Events & Conferences* Call for papers - Teaching and Learning Conference for Politics, 2017
Call for papers - Teaching and Learning Conference for Politics, 2017
10th Annual Political Studies Association/British International Studies Association Conference
University of Lincoln, Brayford Pool (map)

Conference convenors: Professor Mike Neary and Dr Yee Wah Foo (School of Social and Political Sciences, University of Lincoln)

The University of Lincoln invites you to participate in this year's annual PSA/BISA teaching and learning conference. The theme for the conference is:

Teaching Politics as a Vocation

The conference is concerned with teaching politics in higher education. The theme for the conference is based on a lecture given by Max Weber (1864 - 1920) to the Free Students Union of Bavaria in Munich 1919 during the German Revolution, when Munich was regarded as Bavarian Socialist Republic. The title of the lecture was 'Politics as a Vocation'.

The lecture is famous for raising issues concerned with politics as a vocation. The issues dealt with in this lecture could usefully be applied to consider teaching politics as a vocation now. This includes matters with which we are already familiar, but there are other issues that might help us to consider our professional life as university teachers in a different way. If the state is 'the legitimate use of force', as Weber claimed, to what extent can teaching in state sponsored institutions be regarded as a form of violence (Allen 2014, Neary 2016)? We are used to talking about passionate teaching but how about charismatic teaching (McCulloch 2014) as well as the concept vanity in academic life? Weber had it that 'in academic and scholarly circles vanity is a sort of occupation disease' (Weber 1919). We are used to thinking of administration and bureaucracy as a negative aspect of our work but how about thinking about it as a radical gesture, full of progressive morality and ethical intent (Du Gay 2000); and, rather than complaining about neoliberal managerialism, how might we as teachers of politics construct other forms of democratic leadership in our institutions as well as taking on positions of democratic leadership and promoting collegiality (Winn and Hall 2017, Bacon 2014). It is important, following Weber, that we contextualise our thinking with reference to the political context within which we are working, which although not a time of revolution is a period of enormous political upheaval, when socialist solutions appear to have been disabled and right wing proto-fascism is coming back to prominence.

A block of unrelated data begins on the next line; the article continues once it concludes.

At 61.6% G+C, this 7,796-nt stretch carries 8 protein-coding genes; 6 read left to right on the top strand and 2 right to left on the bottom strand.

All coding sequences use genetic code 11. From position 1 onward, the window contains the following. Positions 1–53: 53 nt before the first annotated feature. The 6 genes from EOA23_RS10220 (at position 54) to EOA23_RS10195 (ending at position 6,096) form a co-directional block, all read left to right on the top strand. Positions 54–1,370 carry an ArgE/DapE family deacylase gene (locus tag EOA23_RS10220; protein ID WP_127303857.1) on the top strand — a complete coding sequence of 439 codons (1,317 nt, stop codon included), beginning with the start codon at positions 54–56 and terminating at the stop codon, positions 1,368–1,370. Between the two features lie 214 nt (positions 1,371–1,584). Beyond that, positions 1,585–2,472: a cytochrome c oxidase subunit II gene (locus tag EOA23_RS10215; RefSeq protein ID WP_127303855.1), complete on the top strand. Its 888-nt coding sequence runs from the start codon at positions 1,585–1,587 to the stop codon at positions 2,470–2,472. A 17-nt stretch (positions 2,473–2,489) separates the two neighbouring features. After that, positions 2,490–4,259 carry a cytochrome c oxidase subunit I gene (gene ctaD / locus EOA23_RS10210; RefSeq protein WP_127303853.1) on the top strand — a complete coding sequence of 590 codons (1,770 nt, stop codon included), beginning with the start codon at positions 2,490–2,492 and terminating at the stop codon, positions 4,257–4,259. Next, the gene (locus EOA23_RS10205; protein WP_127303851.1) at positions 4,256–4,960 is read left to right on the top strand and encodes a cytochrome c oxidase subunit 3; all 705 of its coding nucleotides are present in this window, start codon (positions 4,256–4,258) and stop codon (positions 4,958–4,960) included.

There are many other issues raised in Weber’s lecture, you might like to read it and see what it suggests to you, before offering to present your work.

References

Allen, Ansgar (2014) Benign Violence in Education 

Bacon, Ed (2014) Neo-colleigality in HE 

Du Gay, Paul (2000) In Praise of Bureaucracy 

Hall and Winn Mass Intellectuality and Democratic Leadership in Higher Education

MCulloch, Andrew (2014) Charisma and Patronage; Reasoning with Max Weber 

Neary, Mike (2016) Educative Power: the myth of dronic violence in a period of civil war

Weber, Max (1919) Politics as a Vocation 

Call for papers

We welcome proposals of individual papers, and round tables. Please email your proposals to Dr Yee-Wah Foo by Monday 5th June.

Individual papers

Please provide the title of the paper, an abstract (no more than 200 words) and the author’s affiliation and contact details.

Round tables

Please provide the title of the round table, an abstract (no more than 200 words) and the affiliation and contact details of at least three participants. We expect that round table proposals will include participants from at least two different institutions.

Contacts

For further information, please contact Professor Mike Neary (mneary@lincoln.ac.uk) or Dr Yee-Wah Foo (ywfoo@lincoln.ac.uk).

Registration

Registration for the conference will open in July 2017.

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